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That all the world shal - I will do such things, Glo. The king is in high rage.
What they are, yet I know not; but they shall be Corn.

Whither is he going ? The terrors of the earth. You think, I'll weep; Glo. He calls to horse; but will _I know not No, I'll not weep:

whither. I have full cause of weeping; but this heart

Corn. 'Tis best to give him way; he leads him Shall break into a hundred thousand flaws,

self. Or ere I'll weep: - 0, fool, I shall go mad! Gon. My lord, entreat him by no means to [Exeunt LEAR, GLOSTER, KENT, and Fool.

stay. Corn. Let us withdraw, 'twill be a storm.

Glo. Alaek, the night comes on, and the bleak (Storm heard at a distance.


This house Do sorely ruffle; for many miles about
Is little; the old man and his people cannot There's scarce a bush.
Be well bestow'd.


O, sir, to wilful men, Gon.

'Tis his own blame; he hath put The injuries, that they themselves procure, Himself from rest, and must needs taste his folly.

Must be their schoolmasters : Shut up your doors ; Reg. For his particular, I'll receive him gladly,

He is attended with a desperate train ; But not one follower.

And what they may incense him to, being apt Gon. So am I purpos'd.

To have his ear abus'd, wisdom bids fear. Where is my lord of Gloster ?

Corn. Shut up your doors, my lord; 'tis a wild

night; Re-enter GLOSTER.

My Regan counsels well : come out o'the storm. Corn. Follow'd the old man forth; he is re

[Exeunts turn'd.




SCENE 1.- A Heath.

In some of our best ports, and are at point A storm is heard, with thunder and lightning. Enter If on my credit you dare build so far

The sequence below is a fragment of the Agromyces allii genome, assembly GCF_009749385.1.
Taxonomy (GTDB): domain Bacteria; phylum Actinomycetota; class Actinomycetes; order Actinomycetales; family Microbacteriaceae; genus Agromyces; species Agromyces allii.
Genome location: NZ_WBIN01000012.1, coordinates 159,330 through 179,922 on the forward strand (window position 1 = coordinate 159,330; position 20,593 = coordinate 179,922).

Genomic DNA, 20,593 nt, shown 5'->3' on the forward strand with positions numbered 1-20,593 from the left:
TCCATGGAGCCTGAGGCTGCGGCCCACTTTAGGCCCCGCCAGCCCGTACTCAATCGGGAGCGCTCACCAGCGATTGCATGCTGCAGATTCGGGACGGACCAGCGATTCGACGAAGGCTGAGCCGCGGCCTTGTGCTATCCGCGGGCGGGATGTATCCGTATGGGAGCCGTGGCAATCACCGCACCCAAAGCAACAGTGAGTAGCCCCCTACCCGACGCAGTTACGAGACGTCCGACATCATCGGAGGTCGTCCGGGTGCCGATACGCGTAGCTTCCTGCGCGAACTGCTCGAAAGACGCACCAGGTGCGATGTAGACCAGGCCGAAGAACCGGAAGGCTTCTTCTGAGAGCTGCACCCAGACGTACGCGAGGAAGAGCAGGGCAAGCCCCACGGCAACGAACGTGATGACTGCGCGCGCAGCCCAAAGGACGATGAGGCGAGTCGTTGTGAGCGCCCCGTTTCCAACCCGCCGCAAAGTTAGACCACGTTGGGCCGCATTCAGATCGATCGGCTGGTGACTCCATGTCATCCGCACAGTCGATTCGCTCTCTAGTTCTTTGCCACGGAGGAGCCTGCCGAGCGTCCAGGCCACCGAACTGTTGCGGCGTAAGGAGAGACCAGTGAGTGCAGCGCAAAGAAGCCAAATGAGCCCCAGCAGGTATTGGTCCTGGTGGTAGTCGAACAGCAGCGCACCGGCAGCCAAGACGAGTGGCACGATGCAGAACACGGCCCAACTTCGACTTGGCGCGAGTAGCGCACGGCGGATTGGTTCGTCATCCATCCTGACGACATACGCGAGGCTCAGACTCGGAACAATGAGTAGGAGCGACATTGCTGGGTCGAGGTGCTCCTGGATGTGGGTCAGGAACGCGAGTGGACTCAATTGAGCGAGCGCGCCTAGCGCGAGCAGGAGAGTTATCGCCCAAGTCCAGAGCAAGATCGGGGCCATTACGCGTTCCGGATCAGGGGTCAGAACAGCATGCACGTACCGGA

Now to you:

To show their open banner.
Kent and a Gentleman, meeting.

To make your speed to Dover, you shall find
Kent. Who's here, beside foul weather ?

Some that will thank you, making just report Gent. One minded like the weather, most un- Of how unnatural and bemadding sorrow quietly.

The king hath cause to plain. Kent. I know you ; Where's the king ?

I am a gentleman of blood and breeding; Gent. Contending with the fretful element : And, from some knowledge and assurance, offer Bids the wind blow the earth into the sea,

This office to you. Or swell the curled waters 'bove the main,

Gent. I will talk further with you. That things might change, or cease: tears his white Kent.

No, do not

For confirmation that I am much more Which the impetuous blasts, with eyeless rage, Than my out wall, open this purse, and take Catch in their fury, and make nothing of:

What it contains : If you shall see Cordelia, Strives in his little world of man to out-scorn (As fear not but you shall,) show her this ring; The to-and-fro-conflicting wind and rain., And she will tell you who your fellow is This night, wherein the cub-drawn bear would That yet you do not know. Fye on this storm! couch,